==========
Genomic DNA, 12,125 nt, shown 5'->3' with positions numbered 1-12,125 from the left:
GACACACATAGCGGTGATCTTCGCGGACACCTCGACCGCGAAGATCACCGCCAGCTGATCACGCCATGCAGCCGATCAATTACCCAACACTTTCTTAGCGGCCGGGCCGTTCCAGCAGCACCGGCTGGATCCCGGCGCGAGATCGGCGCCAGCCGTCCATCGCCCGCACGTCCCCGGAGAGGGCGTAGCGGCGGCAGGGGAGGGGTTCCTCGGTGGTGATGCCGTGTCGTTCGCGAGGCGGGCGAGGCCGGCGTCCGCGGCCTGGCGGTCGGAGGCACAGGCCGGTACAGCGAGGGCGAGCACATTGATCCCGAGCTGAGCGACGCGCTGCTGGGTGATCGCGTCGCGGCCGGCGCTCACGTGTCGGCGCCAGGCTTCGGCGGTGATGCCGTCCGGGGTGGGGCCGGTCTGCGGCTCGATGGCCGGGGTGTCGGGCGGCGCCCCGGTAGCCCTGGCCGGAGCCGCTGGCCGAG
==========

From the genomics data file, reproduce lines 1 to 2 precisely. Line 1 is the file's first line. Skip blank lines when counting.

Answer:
Genomic DNA, 12,125 nt, shown 5'->3' with positions numbered 1-12,125 from the left:
GACACACATAGCGGTGATCTTCGCGGACACCTCGACCGCGAAGATCACCGCCAGCTGATCACGCCATGCAGCCGATCAATTACCCAACACTTTCTTAGCGGCCGGGCCGTTCCAGCAGCACCGGCTGGATCCCGGCGCGAGATCGGCGCCAGCCGTCCATCGCCCGCACGTCCCCGGAGAGGGCGTAGCGGCGGCAGGGGAGGGGTTCCTCGGTGGTGATGCCGTGTCGTTCGCGAGGCGGGCGAGGCCGGCGTCCGCGGCCTGGCGGTCGGAGGCACAGGCCGGTACAGCGAGGGCGAGCACATTGATCCCGAGCTGAGCGACGCGCTGCTGGGTGATCGCGTCGCGGCCGGCGCTCACGTGTCGGCGCCAGGCTTCGGCGGTGATGCCGTCCGGGGTGGGGCCGGTCTGCGGCTCGATGGCCGGGGTGTCGGGCGGCGCCCCGGTAGCCCTGGCCGGAGCCGCTGGCCGAG